There are about 7,000 extant species of echinoderm and a further 13,000 extinct forms. They are found from shallow intertidal zones to abyssal depths. They include starfish, brittle stars, sea urchins and sea cucumbers. Click below to learn more about each species.
Starfish or sea stars are star-shaped echinoderms. About 1,500 species of starfish occur worldwide, from the tropics to polar regions and from the intertidal zone down to abyssal depths of 6,000 m. Starfish are marine invertebrates, typically with a central disc and five arms, though some species have more arms. The upper surface may be smooth, granular or spiny, covered with overlapping plates. Many species are bright red or orange, while others are blue, grey or brown. They have tube feet and a mouth at the centre of the lower surface. They feed mainly on benthic invertebrates. They have complex life cycles and can reproduce both sexually and asexually. Most can regenerate damaged parts or lost arms and can shed arms as a means of defence.
Crown-of-Thorns Starfish Acanthaster planci(pictured above) is a voracious predator of coral throughout the Indo-Pacific region and considered to be one of the world's 100 worst invasive species. (JSLUCAS75, CC BY-SA 3.0, via Wikimedia Commons).
Sea Urchins are mainly spiny, rounded animals ranging from 3 to 36 cm across. About 950 species live on the seabed, inhabiting all oceans and depths from the intertidal zone to 5,000 m. Their shells are usually covered in spines. Sea urchins move slowly on their tube feet, sometimes pushing themselves along with their spines. They feed mainly on algae but also eat slow-moving or sessile animals. They are widely distributed across all oceans from the tropics to polar regions. Adults are usually well protected against most predators by their strong sharp spines, which can be venomous in some species, but they are preyed upon by lobsters, crabs, triggerfish and other species.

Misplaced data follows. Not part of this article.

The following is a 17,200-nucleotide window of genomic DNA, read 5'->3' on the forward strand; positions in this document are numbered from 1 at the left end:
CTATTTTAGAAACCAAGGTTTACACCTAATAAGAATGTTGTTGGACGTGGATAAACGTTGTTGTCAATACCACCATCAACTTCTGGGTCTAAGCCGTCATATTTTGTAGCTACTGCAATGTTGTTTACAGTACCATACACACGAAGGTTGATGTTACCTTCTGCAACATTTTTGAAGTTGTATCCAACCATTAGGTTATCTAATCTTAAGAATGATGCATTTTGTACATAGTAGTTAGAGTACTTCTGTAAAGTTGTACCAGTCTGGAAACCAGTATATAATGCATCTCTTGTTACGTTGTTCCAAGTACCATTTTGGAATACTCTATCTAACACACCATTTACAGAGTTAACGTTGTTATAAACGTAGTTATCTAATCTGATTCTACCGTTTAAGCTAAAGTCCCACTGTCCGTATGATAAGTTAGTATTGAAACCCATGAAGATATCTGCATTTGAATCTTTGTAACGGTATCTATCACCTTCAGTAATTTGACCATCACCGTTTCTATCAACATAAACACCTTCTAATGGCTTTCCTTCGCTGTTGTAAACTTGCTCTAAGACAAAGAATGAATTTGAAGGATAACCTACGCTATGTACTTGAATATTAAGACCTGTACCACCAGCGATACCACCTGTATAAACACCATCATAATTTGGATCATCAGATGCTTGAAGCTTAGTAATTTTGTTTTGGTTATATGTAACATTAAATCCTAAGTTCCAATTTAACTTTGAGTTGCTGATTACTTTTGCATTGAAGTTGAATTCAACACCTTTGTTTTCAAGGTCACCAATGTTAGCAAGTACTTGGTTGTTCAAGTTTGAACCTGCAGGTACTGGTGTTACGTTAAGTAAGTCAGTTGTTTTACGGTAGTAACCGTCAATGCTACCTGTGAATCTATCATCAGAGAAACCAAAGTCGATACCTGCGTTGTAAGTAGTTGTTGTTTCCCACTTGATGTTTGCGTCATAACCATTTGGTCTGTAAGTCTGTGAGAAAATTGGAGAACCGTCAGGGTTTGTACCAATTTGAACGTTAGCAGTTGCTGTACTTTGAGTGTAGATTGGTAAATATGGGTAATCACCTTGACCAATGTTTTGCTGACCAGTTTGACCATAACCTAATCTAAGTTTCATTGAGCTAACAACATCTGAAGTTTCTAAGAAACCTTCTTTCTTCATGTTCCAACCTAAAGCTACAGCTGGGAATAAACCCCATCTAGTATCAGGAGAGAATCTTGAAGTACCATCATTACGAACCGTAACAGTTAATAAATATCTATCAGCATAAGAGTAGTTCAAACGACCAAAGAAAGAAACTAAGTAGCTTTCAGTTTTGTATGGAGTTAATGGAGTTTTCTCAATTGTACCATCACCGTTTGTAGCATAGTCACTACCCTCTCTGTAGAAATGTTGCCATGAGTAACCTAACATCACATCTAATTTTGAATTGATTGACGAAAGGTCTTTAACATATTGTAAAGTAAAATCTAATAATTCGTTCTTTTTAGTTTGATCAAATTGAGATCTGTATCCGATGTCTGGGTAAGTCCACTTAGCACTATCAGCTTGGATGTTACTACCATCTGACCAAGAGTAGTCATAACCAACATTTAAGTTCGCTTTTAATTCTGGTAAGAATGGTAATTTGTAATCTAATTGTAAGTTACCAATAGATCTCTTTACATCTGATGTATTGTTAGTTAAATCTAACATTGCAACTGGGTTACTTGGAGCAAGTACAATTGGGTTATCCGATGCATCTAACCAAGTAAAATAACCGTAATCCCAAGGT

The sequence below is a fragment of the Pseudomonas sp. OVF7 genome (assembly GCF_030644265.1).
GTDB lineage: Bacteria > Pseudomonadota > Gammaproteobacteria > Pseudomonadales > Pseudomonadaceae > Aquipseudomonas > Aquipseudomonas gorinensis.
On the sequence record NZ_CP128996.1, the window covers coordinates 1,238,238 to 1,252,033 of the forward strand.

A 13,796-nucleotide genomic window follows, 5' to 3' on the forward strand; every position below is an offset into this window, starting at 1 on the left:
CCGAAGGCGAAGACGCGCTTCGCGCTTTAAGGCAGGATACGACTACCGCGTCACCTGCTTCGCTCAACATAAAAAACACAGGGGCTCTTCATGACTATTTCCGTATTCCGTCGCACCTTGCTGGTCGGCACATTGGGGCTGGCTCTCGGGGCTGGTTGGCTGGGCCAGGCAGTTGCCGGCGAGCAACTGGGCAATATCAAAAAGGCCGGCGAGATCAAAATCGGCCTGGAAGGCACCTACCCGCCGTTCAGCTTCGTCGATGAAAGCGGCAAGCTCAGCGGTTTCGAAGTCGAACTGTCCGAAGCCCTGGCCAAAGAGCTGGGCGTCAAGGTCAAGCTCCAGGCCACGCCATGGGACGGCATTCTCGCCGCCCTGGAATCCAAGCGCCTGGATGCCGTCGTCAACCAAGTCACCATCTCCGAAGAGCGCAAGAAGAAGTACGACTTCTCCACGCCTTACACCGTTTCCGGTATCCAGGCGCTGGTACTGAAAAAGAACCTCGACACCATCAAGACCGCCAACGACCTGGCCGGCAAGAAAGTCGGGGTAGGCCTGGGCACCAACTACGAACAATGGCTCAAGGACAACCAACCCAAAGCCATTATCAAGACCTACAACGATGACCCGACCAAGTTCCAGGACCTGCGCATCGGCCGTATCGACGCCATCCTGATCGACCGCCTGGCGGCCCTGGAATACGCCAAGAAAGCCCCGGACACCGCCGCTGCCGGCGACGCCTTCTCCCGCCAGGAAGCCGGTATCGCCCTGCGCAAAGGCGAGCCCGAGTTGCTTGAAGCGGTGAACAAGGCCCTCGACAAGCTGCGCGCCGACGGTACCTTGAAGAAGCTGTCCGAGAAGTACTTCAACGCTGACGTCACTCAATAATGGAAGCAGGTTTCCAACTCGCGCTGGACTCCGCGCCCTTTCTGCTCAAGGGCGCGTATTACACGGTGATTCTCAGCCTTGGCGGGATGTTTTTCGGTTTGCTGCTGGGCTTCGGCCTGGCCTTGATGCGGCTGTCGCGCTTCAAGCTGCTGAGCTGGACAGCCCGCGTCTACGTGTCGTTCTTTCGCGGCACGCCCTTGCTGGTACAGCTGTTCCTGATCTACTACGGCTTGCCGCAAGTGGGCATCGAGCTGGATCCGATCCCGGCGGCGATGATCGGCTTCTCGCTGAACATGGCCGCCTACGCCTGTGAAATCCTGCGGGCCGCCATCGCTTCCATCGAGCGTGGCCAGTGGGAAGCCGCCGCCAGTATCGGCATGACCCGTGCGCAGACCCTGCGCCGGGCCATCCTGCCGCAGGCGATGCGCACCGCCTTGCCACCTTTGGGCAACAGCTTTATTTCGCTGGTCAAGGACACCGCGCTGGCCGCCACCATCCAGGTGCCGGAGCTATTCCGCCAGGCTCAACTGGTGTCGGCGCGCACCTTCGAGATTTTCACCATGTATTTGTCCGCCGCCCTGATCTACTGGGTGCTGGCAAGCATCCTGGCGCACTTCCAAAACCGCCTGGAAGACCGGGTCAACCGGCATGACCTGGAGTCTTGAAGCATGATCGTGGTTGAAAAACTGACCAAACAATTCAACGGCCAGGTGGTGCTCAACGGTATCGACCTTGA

Longspined Sea Urchin Diadema setosum(pictured above) has extremely long, hollow spines that are mildly venomous. It differs from other Diadema in having five, characteristic white dots on its body. This is one common species throughout the Indo-Pacific (Frédéric Ducarme, CC BY-SA 4.0, via Wikimedia Commons).
Sea Cucumbers are cucumber-shaped marine animals with a leathery skin and an elongated body containing a single, branched gonad. They are found in all seas, but notably in the tropics, especially the Asian-Pacific region where many are gathered for human consumption. Sea cucumbers serve a useful role in the marine ecosystem in recycling nutrients, breaking down detritus and other organic matter after which bacteria can continue the degradation process.
Graeffe's Sea Cucumber Pearsonothuria graeffei (pictured above) is one of the most common species in Seychelles including at Aride. (Frédéric Ducarme, CC BY-SA 4.0, via Wikimedia Commons).